Doris Day,|Mark Twain and Me

     I’ve loved Doris Day for four days.
     Ever since Monday, when I heard Terry Gross interview her on NPR, the day before Day’s 88th birthday.
     Corny whitebread chick, right? Whose big hit, “Que Será Será,” was one of the most annoying songs in the history of mankind – right?
     Turns out Doris Day didn’t like the song either, and thought it had no business being thrust into her Hitchcock movie, “The Man Who Knew Too Much.”
     And it turns out that Doris Day quit the movie business 40 years ago to spend the rest of her life taking care of dogs and cats. I love her for that.
     And I never would have known it but for Terry Gross – one of the great interviewers of our time. As is Dick Gordon, whose NPR show is called “The Story.”
     They are great reporters because they get out of the way of the story, to tell the story.
     Journalists used to do this – they used to be trained to do it.
     No more.
     I heard the Doris Day interview as I wended my way through “Mark Twain: The Complete Interviews” (University of Alabama Press, 2006), a wonderful compendium of 258 newspaper articles, beginning in 1871 and ending just a few weeks before Mr. Clemens died.
     I bought the book to hear Mark Twain speak. It showed me, again, what’s wrong with so much U.S. journalism today (but not Terry Gross or Dick Gordon).
     In six words: The interviewer is not the subject.
     In five words: The news is the subject.
     I need not mention today’s radio talk show hosts and TV stars who vomit news upon us after having their way with it.
     Everyone knows these people are.
     What baffles me is that people seem to want this.
     America doesn’t seem to want to know the news anymore. We only want to be confirmed in our opinion.
     The Twain interviews begin after Mr. Clemens had published “Innocents Abroad” and “The Celebrated Jumping Frog of Calaveras County.”
     Most of the interviews came after he had published “Roughing It” (1872) and “Tom Sawyer” (1876), which made him world-famous – and which, along with his other books, were responsible, to a great extent, for the United States of America becoming beloved around the world.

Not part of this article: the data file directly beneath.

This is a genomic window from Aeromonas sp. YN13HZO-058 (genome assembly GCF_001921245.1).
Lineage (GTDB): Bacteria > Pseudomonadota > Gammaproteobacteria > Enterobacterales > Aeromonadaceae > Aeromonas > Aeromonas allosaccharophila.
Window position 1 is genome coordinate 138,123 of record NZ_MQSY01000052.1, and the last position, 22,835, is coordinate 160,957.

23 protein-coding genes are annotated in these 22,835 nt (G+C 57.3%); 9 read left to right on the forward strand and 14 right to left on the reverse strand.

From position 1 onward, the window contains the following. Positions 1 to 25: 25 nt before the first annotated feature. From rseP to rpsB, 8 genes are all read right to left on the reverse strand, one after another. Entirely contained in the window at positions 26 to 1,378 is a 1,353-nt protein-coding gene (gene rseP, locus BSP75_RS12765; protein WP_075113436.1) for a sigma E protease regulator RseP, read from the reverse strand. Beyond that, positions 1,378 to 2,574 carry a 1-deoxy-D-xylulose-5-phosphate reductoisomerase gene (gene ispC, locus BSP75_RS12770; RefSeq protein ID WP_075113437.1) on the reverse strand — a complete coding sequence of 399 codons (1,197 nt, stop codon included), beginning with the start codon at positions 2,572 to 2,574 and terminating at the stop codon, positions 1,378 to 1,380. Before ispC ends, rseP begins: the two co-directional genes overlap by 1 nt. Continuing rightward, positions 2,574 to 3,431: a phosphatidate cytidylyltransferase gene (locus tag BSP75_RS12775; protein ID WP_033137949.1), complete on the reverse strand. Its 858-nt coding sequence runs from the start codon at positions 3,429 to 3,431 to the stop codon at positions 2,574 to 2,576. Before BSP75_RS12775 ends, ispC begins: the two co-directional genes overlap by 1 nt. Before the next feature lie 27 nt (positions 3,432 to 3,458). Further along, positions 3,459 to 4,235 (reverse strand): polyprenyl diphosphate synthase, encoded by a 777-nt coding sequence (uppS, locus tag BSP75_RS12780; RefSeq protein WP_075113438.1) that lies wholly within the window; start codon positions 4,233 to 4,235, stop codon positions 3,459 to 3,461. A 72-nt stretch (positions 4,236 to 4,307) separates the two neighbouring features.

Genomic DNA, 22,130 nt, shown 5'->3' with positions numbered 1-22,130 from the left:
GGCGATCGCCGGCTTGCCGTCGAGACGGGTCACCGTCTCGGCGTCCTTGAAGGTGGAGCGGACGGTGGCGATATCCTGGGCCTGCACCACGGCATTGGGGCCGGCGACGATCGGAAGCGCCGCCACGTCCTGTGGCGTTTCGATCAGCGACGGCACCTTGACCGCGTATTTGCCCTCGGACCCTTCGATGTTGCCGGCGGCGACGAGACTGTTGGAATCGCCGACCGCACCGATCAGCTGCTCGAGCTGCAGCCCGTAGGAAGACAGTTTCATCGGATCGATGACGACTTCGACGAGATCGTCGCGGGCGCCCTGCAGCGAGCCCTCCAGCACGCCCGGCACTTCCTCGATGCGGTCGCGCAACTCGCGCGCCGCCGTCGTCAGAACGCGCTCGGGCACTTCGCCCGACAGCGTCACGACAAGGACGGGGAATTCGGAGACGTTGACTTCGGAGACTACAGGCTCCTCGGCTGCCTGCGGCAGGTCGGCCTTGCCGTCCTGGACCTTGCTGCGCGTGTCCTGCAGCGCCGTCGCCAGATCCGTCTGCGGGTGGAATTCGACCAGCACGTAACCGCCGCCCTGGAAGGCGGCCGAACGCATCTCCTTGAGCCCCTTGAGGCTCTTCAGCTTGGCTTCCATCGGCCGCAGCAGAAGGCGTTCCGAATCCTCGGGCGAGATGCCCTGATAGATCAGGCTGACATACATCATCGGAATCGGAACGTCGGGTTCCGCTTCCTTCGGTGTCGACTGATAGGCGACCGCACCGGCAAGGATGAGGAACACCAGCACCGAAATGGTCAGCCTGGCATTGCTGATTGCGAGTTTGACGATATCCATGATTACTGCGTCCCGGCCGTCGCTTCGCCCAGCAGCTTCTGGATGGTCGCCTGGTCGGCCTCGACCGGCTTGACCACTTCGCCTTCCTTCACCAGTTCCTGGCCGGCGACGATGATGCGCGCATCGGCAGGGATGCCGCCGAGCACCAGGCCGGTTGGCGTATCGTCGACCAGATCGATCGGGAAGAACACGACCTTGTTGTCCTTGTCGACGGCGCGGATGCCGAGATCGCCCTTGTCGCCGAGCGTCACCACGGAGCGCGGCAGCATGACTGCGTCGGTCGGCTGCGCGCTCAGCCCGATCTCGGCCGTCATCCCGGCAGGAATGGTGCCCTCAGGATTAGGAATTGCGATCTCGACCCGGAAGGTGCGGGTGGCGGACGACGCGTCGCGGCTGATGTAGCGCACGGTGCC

Back then.
     What strikes me as I read the interviews, aside from Clemens’ genius, is the obvious and enormous difference between a good journalist and a bad journalist.
     The good reporters shut up and let Sam Clemens speak.
     The bad ones try to Be The Star.
     At the distance of more than a century, I want to scream: Come on, dudes – you’re interviewing Mark Twain.
     Shut Up. Let the man speak.
     But no. The bad journalists blither and blather, in the presence of Mark Twain, then write down what they said, in the presence of Mr. Clemens.
     It’s like listening to talk radio.
     Clemens learned his trade from the ground up, as a typesetter and proofreader, and eventually as a reporter for the (Nevada) Territorial Enterprise.
     Writing and journalism are trades. They can be art – but not until you master the trade.
     It’s one of the tragedies of literary history that none of the articles Clemens wrote for the Territorial Enterprise survives – so far as I know. They all blew away on the dusty Nevada wind.
     What a treat it would be to read what Sam Clemens wrote for the Enterprise – about anything – while he was mastering his trade.
     One of the many vile things about U.S. journalism today – on TV and radio far more than in print – is that the creatures who pretend to bring us the news never mastered their trade. Nor, so far as I can tell, do they even care about it.
     They just want to Be The Star.
     And their bosses let them do it. And so do we. That seems to be What America Wants.
     Not the news – not, God no, reality. Just a bunch of primping stars with poofy hair.
     These people are not are not journalists. They’re just a bunch of cute people, who want to be rich and famous, spouting nonsense.
     They are, as my Southern grandpa used to say, people who will screw you without giving you a kiss.

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